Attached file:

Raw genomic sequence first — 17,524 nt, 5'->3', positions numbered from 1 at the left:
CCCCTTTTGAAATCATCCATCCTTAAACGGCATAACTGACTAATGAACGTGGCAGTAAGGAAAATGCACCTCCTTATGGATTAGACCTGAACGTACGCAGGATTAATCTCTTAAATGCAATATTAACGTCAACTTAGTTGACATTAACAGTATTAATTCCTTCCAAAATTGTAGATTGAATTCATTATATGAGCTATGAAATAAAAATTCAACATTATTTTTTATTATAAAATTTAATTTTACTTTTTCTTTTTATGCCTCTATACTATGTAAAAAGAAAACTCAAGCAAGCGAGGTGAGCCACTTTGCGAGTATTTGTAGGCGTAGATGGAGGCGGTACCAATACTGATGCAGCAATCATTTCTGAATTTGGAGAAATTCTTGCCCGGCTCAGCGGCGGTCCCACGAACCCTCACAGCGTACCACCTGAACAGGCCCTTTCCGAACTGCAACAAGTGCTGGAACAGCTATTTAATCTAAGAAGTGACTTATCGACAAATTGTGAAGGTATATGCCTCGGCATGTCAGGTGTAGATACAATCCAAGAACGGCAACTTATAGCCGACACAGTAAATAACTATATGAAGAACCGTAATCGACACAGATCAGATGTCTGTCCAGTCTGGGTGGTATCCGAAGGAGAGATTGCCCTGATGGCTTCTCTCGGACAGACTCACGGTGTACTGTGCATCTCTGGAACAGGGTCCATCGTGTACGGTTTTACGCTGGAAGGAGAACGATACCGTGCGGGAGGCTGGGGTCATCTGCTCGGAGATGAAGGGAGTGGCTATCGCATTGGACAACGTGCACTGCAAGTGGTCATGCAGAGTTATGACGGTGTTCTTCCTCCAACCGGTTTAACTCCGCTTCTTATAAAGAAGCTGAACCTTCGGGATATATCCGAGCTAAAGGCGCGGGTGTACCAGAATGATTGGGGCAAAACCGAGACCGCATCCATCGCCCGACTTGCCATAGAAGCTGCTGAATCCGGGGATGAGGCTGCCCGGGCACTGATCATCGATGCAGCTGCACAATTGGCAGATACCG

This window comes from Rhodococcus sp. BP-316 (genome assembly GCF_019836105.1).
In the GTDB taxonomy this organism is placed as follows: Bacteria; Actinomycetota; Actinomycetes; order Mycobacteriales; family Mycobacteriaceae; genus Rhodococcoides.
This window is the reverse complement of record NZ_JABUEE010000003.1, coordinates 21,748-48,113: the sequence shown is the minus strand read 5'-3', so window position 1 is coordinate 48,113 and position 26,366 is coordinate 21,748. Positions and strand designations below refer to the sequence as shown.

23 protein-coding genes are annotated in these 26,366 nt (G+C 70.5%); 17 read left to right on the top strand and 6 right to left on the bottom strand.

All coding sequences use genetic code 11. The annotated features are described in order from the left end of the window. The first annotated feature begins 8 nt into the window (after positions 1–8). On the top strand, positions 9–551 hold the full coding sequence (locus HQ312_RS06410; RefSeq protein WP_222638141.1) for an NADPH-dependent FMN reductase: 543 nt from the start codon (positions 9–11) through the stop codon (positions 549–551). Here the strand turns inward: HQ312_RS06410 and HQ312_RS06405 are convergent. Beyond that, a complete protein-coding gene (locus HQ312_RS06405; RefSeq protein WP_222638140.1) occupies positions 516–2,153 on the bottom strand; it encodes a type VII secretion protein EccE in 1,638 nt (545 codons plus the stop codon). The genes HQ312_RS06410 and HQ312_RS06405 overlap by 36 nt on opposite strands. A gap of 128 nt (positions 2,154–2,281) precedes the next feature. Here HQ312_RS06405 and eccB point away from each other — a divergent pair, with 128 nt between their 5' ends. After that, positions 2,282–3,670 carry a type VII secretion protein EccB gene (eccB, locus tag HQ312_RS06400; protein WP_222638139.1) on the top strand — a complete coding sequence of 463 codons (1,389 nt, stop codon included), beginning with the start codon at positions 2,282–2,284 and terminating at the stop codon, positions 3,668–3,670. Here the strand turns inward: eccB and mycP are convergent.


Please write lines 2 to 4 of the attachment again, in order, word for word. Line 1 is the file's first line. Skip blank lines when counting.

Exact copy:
CCCCTTTTGAAATCATCCATCCTTAAACGGCATAACTGACTAATGAACGTGGCAGTAAGGAAAATGCACCTCCTTATGGATTAGACCTGAACGTACGCAGGATTAATCTCTTAAATGCAATATTAACGTCAACTTAGTTGACATTAACAGTATTAATTCCTTCCAAAATTGTAGATTGAATTCATTATATGAGCTATGAAATAAAAATTCAACATTATTTTTTATTATAAAATTTAATTTTACTTTTTCTTTTTATGCCTCTATACTATGTAAAAAGAAAACTCAAGCAAGCGAGGTGAGCCACTTTGCGAGTATTTGTAGGCGTAGATGGAGGCGGTACCAATACTGATGCAGCAATCATTTCTGAATTTGGAGAAATTCTTGCCCGGCTCAGCGGCGGTCCCACGAACCCTCACAGCGTACCACCTGAACAGGCCCTTTCCGAACTGCAACAAGTGCTGGAACAGCTATTTAATCTAAGAAGTGACTTATCGACAAATTGTGAAGGTATATGCCTCGGCATGTCAGGTGTAGATACAATCCAAGAACGGCAACTTATAGCCGACACAGTAAATAACTATATGAAGAACCGTAATCGACACAGATCAGATGTCTGTCCAGTCTGGGTGGTATCCGAAGGAGAGATTGCCCTGATGGCTTCTCTCGGACAGACTCACGGTGTACTGTGCATCTCTGGAACAGGGTCCATCGTGTACGGTTTTACGCTGGAAGGAGAACGATACCGTGCGGGAGGCTGGGGTCATCTGCTCGGAGATGAAGGGAGTGGCTATCGCATTGGACAACGTGCACTGCAAGTGGTCATGCAGAGTTATGACGGTGTTCTTCCTCCAACCGGTTTAACTCCGCTTCTTATAAAGAAGCTGAACCTTCGGGATATATCCGAGCTAAAGGCGCGGGTGTACCAGAATGATTGGGGCAAAACCGAGACCGCATCCATCGCCCGACTTGCCATAGAAGCTGCTGAATCCGGGGATGAGGCTGCCCGGGCACTGATCATCGATGCAGCTGCACAATTGGCAGATACCG

This window comes from Rhodococcus sp. BP-316 (genome assembly GCF_019836105.1).
In the GTDB taxonomy this organism is placed as follows: Bacteria; Actinomycetota; Actinomycetes; order Mycobacteriales; family Mycobacteriaceae; genus Rhodococcoides.